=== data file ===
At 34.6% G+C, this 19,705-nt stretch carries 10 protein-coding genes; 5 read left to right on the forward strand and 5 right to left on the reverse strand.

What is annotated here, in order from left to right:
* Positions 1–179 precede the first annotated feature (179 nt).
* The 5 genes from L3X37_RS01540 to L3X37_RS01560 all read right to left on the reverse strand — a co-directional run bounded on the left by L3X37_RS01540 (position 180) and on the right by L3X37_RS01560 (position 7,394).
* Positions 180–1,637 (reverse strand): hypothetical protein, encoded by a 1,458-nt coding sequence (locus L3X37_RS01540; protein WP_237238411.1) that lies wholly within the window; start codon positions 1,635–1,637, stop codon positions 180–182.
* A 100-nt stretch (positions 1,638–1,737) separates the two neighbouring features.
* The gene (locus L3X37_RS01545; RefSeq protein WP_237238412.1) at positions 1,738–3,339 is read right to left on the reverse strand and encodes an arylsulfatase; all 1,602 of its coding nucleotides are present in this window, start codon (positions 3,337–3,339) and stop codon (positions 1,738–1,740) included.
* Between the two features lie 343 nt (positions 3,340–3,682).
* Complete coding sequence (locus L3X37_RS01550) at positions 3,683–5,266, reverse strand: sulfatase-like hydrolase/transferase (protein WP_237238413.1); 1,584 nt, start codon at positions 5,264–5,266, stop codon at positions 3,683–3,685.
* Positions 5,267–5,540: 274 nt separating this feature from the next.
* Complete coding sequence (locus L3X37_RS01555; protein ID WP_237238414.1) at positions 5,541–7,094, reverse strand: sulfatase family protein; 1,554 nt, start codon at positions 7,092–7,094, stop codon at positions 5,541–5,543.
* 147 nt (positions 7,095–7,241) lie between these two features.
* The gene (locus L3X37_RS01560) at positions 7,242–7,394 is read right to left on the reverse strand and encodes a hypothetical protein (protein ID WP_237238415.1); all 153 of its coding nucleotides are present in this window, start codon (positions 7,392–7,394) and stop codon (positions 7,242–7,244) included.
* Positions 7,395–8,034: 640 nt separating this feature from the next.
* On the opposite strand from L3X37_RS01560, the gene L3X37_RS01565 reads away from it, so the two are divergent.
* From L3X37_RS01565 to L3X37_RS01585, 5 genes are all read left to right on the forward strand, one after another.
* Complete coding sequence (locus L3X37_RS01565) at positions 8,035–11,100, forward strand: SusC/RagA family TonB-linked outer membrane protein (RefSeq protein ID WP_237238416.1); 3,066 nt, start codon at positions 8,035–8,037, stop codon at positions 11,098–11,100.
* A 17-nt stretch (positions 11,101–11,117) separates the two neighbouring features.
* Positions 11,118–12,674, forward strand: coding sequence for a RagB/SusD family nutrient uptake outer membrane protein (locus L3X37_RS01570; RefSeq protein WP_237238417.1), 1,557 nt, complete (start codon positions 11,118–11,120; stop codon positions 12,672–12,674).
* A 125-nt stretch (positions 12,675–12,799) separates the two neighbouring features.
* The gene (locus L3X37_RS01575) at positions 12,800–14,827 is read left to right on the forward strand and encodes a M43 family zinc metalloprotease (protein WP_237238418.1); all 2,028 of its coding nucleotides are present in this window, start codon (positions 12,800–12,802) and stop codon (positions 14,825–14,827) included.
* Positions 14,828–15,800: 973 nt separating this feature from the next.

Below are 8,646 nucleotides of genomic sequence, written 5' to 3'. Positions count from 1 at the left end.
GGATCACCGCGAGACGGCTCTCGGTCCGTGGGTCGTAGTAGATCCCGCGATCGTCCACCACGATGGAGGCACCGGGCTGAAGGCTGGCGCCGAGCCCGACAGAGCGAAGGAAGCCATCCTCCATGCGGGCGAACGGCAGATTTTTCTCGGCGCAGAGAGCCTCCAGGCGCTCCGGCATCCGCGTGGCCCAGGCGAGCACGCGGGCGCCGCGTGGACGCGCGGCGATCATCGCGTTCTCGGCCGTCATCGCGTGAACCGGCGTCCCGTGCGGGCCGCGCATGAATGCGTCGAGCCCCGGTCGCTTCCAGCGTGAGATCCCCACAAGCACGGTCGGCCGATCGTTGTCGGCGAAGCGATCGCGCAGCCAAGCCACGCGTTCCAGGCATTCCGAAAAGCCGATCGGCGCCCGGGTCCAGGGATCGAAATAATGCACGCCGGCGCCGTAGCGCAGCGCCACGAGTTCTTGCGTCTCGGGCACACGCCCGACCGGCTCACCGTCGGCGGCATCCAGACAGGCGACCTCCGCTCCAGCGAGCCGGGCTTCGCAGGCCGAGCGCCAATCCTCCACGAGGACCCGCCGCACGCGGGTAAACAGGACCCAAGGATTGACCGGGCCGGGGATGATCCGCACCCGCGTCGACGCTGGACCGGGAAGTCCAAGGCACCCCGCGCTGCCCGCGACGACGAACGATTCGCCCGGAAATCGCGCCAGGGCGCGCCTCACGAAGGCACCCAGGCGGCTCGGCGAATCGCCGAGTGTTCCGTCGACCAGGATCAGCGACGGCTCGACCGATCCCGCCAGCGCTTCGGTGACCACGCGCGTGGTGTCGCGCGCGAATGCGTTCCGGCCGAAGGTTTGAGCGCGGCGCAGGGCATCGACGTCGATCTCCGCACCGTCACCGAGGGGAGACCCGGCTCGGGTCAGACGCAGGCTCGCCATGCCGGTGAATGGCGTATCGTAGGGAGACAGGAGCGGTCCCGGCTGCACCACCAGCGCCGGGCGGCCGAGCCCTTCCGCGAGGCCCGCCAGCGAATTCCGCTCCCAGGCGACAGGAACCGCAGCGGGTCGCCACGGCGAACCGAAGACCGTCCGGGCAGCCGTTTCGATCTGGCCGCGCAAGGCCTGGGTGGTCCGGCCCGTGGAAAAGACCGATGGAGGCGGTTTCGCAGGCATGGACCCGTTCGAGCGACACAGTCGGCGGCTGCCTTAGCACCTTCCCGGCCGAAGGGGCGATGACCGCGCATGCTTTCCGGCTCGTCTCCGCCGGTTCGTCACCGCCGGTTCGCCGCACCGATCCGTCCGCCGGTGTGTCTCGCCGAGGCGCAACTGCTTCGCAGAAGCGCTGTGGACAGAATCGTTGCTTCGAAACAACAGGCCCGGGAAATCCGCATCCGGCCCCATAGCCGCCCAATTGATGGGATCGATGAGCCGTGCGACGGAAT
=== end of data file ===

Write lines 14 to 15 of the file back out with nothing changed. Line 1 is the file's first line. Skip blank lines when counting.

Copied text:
* Positions 7,395–8,034: 640 nt separating this feature from the next.
* On the opposite strand from L3X37_RS01560, the gene L3X37_RS01565 reads away from it, so the two are divergent.